- When you’re recovering from ACL surgery, it’s important to focus on your uninjured knee during rehab as well. Your physical therapist will have you exercising both of your knee’s to ensure a strong and healthy recovery. A typical fallacy is that since the athlete didn’t tear their other knee, they believe their knee is already strong and does not necessarily need to be rehabilitated. This point is normally wrong because an athlete almost never focus on strengthening the knee muscles, which is normal because they don’t understand the importance and benefits of doing knee specific exercises. With this in mind, be sure to give your uninjured knee the undivided attention it deserves during your 6-9month ACL recovery.
What not to do after ACL surgery? Do NOT disregard your compression stockings.
- These suckers play an important role. They’re used to prevent blood clots – asvenous thromboembolism (VTE) – in your leg due to the insufficient amount of blood flow your legs get due to surgery. These stockings are used to help circulate blood flow in your legs. Read more on compressions stockings after acl surgery. Take for instance the case of Jade, she had to have her leg amputated from above the knee due to bleeding and a blockage. Support her cause, please.
What not to do after ACL surgery? Do NOT play the victim.
- It’s normal to ask yourself, “Why me?” but if you’re your becoming a burden to others on a consistent basis, it’s time to change your thought process. In the first weeks, it’s a struggle to do normal everyday things by yourself, so it’s great if you have someone there to care for you during this time. However, it’s important that you do your part and to not take advantage of the person that is helping you.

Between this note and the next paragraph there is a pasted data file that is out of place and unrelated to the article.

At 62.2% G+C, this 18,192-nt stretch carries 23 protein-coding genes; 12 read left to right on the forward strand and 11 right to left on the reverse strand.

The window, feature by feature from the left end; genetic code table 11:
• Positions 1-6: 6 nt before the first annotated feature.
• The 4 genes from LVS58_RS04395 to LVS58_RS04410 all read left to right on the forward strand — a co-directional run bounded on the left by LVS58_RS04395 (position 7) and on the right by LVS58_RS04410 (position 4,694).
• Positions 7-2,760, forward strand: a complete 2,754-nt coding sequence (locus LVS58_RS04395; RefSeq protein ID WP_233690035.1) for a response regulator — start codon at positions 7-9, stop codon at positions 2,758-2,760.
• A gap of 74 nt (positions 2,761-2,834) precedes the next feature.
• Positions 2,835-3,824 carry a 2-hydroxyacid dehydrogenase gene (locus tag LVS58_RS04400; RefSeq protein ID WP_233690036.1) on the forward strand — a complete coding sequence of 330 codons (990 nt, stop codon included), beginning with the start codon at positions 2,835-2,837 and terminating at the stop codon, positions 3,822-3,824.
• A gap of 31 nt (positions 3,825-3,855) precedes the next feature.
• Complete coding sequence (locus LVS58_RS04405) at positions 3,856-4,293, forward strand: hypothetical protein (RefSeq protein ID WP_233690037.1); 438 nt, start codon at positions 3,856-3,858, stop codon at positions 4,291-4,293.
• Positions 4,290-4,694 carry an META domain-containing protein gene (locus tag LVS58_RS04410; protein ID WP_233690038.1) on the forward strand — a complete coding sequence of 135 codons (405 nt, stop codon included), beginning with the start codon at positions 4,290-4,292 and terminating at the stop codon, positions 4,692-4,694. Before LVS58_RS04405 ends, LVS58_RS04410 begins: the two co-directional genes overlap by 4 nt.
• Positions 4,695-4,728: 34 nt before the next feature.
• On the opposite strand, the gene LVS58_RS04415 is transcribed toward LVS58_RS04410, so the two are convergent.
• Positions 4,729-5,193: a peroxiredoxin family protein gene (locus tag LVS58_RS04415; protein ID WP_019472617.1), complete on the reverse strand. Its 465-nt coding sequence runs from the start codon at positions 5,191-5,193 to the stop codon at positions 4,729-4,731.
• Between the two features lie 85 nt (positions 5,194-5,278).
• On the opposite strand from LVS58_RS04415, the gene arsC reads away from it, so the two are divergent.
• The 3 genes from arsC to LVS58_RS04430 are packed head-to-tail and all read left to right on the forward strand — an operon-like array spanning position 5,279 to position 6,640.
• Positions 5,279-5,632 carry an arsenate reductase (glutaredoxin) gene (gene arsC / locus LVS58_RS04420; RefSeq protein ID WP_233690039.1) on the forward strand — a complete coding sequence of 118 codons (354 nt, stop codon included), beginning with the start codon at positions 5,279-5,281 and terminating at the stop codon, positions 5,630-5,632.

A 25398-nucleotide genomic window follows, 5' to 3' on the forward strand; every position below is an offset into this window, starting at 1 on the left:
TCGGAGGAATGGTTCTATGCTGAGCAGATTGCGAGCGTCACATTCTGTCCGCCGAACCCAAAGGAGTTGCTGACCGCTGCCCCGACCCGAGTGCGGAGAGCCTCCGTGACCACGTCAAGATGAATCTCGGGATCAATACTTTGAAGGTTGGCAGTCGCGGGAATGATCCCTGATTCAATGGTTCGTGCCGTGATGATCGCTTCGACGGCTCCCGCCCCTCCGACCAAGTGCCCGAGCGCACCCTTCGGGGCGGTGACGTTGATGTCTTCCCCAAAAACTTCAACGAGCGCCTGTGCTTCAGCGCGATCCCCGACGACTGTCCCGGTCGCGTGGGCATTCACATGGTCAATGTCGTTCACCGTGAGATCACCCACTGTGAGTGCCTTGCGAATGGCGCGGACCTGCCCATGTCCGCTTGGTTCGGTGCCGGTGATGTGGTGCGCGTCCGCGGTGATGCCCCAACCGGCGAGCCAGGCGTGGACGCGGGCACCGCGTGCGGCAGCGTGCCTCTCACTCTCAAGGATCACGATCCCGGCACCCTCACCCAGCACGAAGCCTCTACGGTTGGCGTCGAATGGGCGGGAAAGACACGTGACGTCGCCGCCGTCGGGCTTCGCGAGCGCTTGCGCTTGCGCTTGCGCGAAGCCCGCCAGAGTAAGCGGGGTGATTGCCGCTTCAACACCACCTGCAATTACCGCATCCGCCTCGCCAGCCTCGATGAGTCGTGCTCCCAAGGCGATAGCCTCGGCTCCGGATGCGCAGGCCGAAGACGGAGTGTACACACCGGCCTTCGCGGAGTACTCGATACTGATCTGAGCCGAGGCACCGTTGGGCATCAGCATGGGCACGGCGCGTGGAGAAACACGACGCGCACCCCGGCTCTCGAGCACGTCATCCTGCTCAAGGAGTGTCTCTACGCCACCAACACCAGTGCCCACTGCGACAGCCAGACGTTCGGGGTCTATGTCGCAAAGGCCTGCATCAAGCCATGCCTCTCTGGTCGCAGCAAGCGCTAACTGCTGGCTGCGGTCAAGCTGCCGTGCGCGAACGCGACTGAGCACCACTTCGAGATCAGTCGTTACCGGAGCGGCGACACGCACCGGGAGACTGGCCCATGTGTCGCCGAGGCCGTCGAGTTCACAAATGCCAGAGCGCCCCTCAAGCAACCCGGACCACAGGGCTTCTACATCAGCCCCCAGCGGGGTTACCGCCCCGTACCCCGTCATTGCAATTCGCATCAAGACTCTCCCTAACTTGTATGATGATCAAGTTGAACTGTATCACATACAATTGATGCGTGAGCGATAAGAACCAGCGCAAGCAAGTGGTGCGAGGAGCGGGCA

What not to do after ACL surgery? Do NOT lose track of your insurance coverage.
- It’s important to check with your physical therapist and insurance company to see how many sessions you have, otherwise you’ll be left like myself with no coverage 5 months in and going from $10 a session, to $200 a session. It’s necessary to utilize your coverage more during the the first weeks after ACL surgery. Towards your 4th to 6th month of physical therapy, you can space them out to visiting 1-2 times a week – depending on the number of insured sessions – because there will not be as drastic of healing and recovery your knee would during the first weeks, which means you can perform these exercises on your own at your local gym or at home if you have the necessary equipment.
What not to do after ACL surgery? Do NOT lose focus by doubting yourself.
- The best advice I could give on this topic is to stop worrying about getting hurt and start focusing on getting better. If this is your first recovery from ACL surgery, it’s natural to be very cautious about re-injuring your knee. It’s great to be aware of this, but your mind should be focused on taking the right steps – pun intended – to having a safe, healthy and successful recovery.
What not to do after ACL surgery? Do NOT neglect your hips.
- When undergoing acl surgery, you will experience muscle atrophy( muscle loss) in your legs and glutes. Due to this, your hips will feel weak and out’ve sync with the proper mechanics of your hips motion. Give your hip exercises 100% of your focus because improper hip mechanics can cause you to re-tear your ACL. Read more on hip exercises.